Businesses looking to jump into the mobile space, take note – more and more often, customers are checking out websites through tablets, instead of desktops, laptops, or even smartphones.
More and more often, the consumer’s mobile device of choice is the tablet, with mobile users viewing 70 per cent more pages per visit on tablets than on smartphones, according to the annual mobile consumer survey from Adobe Systems Inc.
Released at the end of June, the survey polled more than 3,000 mobile users in the United States, Canada, the United Kingdom, France, and Germany to find out what they wanted from their mobile experiences. The survey found that, while the smartphone is still the primary mobile device among 77 per cent of users, the tablet is only expected to gain more traction as consumers seem to prefer bigger screen sizes when browsing the Web.
And if the rush of users adopting tablets as their go-to web browsing devices isn’t enough to convince businesses to adopt a mobile-first approach, the Adobe survey also found tablet users were more likely to spend money while viewing web pages than smartphone users. A solid 71 per cent of iPad users and 62 per cent of Android tablet users said they spent more than $250 while using their devices in the past year. About 59 per cent of iPhone users and 53 per cent of Android smartphone users spent within that range when using their phones.
Tablets now account for about 62.5 per cent of mobile sales, the report added, with about half of that going to products such as clothing, shoes, and jewellery.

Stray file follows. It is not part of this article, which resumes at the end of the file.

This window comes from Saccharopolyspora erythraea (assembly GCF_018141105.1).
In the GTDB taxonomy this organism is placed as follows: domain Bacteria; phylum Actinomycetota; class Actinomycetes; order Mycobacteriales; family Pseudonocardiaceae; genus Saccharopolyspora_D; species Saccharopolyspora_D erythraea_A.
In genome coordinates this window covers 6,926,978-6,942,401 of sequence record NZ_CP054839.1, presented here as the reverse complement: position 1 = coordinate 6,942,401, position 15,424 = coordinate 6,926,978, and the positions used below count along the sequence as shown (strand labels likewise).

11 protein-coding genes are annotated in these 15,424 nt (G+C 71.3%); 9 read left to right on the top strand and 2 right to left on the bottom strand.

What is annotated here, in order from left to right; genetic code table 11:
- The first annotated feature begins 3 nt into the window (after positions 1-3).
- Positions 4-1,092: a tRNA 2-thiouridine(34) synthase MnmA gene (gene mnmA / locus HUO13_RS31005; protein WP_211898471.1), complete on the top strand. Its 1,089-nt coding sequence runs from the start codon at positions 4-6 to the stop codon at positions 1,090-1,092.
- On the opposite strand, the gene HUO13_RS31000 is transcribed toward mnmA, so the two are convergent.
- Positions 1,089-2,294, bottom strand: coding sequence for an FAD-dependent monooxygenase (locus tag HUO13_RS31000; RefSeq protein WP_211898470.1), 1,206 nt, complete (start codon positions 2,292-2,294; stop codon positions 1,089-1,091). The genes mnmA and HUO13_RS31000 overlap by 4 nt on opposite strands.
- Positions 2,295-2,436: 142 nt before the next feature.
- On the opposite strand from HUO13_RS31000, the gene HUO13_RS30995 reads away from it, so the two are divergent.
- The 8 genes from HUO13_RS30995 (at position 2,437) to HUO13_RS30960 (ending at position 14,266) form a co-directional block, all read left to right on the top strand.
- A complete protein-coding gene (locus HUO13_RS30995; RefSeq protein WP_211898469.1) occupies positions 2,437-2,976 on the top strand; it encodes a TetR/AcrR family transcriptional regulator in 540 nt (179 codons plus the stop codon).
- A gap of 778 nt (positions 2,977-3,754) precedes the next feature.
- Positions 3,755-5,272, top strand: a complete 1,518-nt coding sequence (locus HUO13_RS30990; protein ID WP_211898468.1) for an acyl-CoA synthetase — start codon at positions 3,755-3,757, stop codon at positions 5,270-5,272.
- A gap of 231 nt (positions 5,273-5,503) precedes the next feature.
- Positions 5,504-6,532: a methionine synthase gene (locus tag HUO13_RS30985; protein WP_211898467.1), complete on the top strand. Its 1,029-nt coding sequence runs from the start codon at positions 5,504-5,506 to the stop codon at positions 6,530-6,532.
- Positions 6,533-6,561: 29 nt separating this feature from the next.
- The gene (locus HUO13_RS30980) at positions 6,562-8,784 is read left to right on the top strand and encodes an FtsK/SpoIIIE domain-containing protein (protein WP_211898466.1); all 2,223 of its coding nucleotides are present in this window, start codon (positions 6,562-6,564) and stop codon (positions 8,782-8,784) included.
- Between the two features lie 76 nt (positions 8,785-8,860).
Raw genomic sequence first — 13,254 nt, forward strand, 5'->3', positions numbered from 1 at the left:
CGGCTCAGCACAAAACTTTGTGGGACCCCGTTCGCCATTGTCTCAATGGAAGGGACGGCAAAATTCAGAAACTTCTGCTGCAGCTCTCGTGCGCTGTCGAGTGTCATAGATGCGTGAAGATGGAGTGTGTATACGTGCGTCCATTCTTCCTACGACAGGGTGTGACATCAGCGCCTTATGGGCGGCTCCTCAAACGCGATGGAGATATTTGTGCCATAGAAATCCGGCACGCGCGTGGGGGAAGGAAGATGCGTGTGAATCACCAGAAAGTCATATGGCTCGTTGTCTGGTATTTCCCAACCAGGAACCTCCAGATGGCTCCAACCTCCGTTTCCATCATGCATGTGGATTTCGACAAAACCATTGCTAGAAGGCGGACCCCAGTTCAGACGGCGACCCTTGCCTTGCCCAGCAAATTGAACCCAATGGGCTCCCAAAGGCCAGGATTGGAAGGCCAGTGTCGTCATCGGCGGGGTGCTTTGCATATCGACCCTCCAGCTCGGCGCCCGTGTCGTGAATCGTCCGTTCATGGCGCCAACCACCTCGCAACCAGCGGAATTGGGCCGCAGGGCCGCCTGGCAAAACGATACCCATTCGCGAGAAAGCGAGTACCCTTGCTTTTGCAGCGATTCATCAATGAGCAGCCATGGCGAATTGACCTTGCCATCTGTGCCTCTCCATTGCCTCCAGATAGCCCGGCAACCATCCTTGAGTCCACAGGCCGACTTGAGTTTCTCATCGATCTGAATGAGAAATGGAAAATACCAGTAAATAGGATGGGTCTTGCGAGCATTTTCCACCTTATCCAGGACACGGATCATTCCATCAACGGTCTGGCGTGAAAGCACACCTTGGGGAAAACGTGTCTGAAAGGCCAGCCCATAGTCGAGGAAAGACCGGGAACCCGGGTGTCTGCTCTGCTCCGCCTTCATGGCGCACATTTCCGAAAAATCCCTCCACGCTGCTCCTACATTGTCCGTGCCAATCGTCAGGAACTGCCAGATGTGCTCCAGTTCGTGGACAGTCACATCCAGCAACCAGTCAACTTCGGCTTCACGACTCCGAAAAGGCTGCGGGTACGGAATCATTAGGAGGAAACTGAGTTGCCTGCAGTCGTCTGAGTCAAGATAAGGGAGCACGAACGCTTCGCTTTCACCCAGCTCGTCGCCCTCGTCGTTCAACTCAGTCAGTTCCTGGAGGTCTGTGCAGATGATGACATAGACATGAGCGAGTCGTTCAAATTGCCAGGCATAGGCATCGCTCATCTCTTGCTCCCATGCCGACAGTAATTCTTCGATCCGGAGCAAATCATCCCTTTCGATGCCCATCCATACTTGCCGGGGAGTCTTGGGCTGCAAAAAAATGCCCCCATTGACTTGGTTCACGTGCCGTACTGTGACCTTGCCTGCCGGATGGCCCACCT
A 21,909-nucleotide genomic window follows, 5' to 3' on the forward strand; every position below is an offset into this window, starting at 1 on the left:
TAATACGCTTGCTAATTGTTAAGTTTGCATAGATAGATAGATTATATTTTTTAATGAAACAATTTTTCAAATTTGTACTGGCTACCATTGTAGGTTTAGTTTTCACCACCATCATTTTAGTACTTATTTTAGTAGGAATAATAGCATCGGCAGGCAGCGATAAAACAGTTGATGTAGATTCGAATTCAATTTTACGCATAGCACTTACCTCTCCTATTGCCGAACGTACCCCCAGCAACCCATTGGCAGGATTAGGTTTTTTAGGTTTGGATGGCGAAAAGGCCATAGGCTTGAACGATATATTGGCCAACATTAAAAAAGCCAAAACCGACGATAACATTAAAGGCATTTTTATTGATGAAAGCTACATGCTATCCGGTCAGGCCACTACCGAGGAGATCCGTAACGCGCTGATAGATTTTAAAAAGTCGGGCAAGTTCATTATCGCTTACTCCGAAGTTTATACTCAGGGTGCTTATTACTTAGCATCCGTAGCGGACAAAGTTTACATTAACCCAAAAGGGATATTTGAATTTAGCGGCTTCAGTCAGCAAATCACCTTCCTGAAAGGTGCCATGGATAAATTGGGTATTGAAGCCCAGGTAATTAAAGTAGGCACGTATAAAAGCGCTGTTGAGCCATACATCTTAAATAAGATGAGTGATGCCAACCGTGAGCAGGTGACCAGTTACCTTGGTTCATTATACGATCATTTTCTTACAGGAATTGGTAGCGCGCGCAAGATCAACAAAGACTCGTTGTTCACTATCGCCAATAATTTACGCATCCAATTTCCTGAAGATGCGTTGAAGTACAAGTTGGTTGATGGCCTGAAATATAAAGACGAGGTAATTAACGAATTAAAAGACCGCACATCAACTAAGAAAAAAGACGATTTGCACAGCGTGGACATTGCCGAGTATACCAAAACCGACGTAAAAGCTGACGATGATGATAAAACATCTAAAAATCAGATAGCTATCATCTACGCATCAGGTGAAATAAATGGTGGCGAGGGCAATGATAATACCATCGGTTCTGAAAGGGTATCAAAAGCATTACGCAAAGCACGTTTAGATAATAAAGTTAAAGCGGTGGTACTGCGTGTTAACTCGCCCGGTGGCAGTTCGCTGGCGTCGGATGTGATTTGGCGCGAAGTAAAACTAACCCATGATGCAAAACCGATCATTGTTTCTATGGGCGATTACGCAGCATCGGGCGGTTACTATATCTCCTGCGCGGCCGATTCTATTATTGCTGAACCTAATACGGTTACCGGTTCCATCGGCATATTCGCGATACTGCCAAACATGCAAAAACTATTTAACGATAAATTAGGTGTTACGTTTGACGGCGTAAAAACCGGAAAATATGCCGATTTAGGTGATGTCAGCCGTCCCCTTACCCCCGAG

Advertising in the mobile space is also becoming a bigger consideration among businesses, with 31 per cent of consumers checking out mobile ads through mobile web sites and another 25 per cent clicking on ads via mobile apps in the past three months. Consumers also seem to prefer more personalized ads targeted towards their preferences when looking through mobile sites.
Small to mid-sized businesses building apps or web pages for mobile viewing may want to work on more tablet-friendly web experiences for their customers, considering either apps or responsive web design as ways of making their content more accessible. Fifty-eight per cent of respondents said they’d rather use apps or responsive websites to view content, while 42 per cent said they’d rather download apps, showing maybe not all users want to download and upgrade apps regularly.
And for businesses considering what types of apps to build, they may want to turn to Android phones first if they want to draw in a larger user base. In terms of what’s most popular with the mobile-carrying crowd, Android smartphones came out on top, with 51 per cent of users aged 18 to 29 carrying an Android phone, 54 per cent of users aged 30 to 49 using one, and 49 per cent of people aged 59 to 64 making it their phone of choice.
By contrast, Apple iPhone users stood at 32 per cent among 18 to 29-year-olds, 24 per cent among 39 to 49-year-olds, and 23 per cent among those between the ages of 59 to 64. BlackBerry smartphone users were at five per cent, four per cent, and six per cent, respectively.